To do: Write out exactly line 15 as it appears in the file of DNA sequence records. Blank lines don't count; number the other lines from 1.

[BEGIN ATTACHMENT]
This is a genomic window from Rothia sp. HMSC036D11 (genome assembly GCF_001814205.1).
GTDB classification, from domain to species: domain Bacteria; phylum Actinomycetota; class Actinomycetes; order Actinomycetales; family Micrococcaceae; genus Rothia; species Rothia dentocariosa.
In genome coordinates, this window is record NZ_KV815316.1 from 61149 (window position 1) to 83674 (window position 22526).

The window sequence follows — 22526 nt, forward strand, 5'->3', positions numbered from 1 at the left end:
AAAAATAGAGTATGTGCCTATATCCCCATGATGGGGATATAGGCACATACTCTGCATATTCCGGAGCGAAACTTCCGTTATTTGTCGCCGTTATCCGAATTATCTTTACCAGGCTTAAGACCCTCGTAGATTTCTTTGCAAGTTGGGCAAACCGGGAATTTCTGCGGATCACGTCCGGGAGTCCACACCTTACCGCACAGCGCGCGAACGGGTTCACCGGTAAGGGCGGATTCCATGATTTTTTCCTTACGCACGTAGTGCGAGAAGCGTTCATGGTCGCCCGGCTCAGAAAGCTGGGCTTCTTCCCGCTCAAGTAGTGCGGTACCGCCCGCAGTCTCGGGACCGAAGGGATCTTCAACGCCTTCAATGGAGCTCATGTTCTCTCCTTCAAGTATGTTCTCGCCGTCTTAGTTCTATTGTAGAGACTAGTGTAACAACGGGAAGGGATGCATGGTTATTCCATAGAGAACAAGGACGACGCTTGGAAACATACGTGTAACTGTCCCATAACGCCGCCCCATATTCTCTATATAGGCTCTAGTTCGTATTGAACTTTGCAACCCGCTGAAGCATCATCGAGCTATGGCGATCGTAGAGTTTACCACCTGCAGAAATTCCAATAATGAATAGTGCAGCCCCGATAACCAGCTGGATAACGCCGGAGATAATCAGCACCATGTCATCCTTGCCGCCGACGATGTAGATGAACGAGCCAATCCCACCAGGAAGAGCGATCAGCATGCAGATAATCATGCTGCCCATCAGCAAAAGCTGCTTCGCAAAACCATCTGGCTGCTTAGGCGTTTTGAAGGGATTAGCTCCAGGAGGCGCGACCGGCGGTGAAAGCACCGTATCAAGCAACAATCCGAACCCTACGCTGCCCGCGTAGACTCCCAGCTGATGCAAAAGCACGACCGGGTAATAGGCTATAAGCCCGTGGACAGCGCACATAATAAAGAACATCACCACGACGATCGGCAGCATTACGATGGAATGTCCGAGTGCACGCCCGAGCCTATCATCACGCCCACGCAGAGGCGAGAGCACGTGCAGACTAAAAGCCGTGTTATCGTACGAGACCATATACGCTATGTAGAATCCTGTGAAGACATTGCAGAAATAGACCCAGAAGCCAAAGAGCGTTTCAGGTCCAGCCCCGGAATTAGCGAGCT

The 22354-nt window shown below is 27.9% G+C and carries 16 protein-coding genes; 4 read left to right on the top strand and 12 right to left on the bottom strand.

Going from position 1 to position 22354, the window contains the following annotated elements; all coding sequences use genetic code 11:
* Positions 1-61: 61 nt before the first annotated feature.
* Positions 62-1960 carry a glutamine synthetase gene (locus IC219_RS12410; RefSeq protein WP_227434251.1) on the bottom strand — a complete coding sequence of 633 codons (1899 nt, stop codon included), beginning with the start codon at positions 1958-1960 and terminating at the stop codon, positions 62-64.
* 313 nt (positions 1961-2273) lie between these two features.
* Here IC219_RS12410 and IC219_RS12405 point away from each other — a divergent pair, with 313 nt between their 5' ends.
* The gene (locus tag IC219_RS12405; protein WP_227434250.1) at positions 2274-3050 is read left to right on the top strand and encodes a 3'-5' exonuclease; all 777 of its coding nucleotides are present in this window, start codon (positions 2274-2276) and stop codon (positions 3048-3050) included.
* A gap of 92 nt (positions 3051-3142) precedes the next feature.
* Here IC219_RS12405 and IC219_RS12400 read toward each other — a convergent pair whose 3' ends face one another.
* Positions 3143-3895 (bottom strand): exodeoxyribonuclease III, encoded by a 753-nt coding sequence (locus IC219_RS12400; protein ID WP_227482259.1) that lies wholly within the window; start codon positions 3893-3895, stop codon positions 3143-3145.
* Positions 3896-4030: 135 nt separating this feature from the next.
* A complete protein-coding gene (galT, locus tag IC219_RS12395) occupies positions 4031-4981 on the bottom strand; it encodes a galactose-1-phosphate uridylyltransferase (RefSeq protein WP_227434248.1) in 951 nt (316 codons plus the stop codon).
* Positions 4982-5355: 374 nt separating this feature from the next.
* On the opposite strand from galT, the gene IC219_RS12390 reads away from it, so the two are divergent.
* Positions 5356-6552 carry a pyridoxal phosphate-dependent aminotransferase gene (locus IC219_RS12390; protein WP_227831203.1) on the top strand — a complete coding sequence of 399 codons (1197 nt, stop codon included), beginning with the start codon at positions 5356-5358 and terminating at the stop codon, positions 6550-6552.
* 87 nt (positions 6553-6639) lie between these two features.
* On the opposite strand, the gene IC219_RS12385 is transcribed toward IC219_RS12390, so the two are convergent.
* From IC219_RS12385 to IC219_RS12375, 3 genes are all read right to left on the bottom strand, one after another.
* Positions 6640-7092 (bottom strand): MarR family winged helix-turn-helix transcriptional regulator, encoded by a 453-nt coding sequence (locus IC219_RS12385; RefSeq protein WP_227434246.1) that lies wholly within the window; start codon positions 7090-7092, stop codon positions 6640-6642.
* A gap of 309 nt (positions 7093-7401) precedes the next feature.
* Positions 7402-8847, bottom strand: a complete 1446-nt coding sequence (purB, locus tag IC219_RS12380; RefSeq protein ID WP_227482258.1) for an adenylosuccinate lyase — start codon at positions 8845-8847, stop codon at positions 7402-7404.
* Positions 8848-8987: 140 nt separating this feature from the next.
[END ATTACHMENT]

* Positions 3143-3895 (bottom strand): exodeoxyribonuclease III, encoded by a 753-nt coding sequence (locus IC219_RS12400; protein ID WP_227482259.1) that lies wholly within the window; start codon positions 3893-3895, stop codon positions 3143-3145.